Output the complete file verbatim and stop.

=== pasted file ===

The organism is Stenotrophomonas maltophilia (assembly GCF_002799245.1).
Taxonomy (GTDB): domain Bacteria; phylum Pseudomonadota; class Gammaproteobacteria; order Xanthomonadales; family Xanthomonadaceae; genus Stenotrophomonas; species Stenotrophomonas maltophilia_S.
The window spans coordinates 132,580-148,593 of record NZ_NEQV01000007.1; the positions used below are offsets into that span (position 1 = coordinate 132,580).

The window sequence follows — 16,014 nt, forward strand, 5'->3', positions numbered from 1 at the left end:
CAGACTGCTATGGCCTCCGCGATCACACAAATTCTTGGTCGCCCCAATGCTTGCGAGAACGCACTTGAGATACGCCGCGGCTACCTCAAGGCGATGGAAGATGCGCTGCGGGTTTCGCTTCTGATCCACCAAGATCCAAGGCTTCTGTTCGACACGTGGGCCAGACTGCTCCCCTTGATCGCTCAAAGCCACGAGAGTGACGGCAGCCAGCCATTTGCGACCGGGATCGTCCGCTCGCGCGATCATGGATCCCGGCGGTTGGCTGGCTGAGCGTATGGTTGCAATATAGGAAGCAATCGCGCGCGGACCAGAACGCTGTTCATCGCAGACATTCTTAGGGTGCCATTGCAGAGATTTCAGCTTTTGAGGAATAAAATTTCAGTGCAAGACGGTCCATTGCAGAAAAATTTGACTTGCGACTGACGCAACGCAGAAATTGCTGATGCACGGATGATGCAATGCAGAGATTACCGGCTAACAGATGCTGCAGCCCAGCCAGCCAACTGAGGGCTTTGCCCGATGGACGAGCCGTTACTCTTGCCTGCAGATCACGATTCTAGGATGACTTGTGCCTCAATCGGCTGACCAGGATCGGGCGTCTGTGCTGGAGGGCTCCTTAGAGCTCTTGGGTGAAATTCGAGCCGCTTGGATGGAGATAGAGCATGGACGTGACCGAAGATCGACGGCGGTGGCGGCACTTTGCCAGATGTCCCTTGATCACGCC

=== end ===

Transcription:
The organism is Stenotrophomonas maltophilia (assembly GCF_002799245.1).
Taxonomy (GTDB): domain Bacteria; phylum Pseudomonadota; class Gammaproteobacteria; order Xanthomonadales; family Xanthomonadaceae; genus Stenotrophomonas; species Stenotrophomonas maltophilia_S.
The window spans coordinates 132,580-148,593 of record NZ_NEQV01000007.1; the positions used below are offsets into that span (position 1 = coordinate 132,580).

The window sequence follows — 16,014 nt, forward strand, 5'->3', positions numbered from 1 at the left end:
CAGACTGCTATGGCCTCCGCGATCACACAAATTCTTGGTCGCCCCAATGCTTGCGAGAACGCACTTGAGATACGCCGCGGCTACCTCAAGGCGATGGAAGATGCGCTGCGGGTTTCGCTTCTGATCCACCAAGATCCAAGGCTTCTGTTCGACACGTGGGCCAGACTGCTCCCCTTGATCGCTCAAAGCCACGAGAGTGACGGCAGCCAGCCATTTGCGACCGGGATCGTCCGCTCGCGCGATCATGGATCCCGGCGGTTGGCTGGCTGAGCGTATGGTTGCAATATAGGAAGCAATCGCGCGCGGACCAGAACGCTGTTCATCGCAGACATTCTTAGGGTGCCATTGCAGAGATTTCAGCTTTTGAGGAATAAAATTTCAGTGCAAGACGGTCCATTGCAGAAAAATTTGACTTGCGACTGACGCAACGCAGAAATTGCTGATGCACGGATGATGCAATGCAGAGATTACCGGCTAACAGATGCTGCAGCCCAGCCAGCCAACTGAGGGCTTTGCCCGATGGACGAGCCGTTACTCTTGCCTGCAGATCACGATTCTAGGATGACTTGTGCCTCAATCGGCTGACCAGGATCGGGCGTCTGTGCTGGAGGGCTCCTTAGAGCTCTTGGGTGAAATTCGAGCCGCTTGGATGGAGATAGAGCATGGACGTGACCGAAGATCGACGGCGGTGGCGGCACTTTGCCAGATGTCCCTTGATCACGCC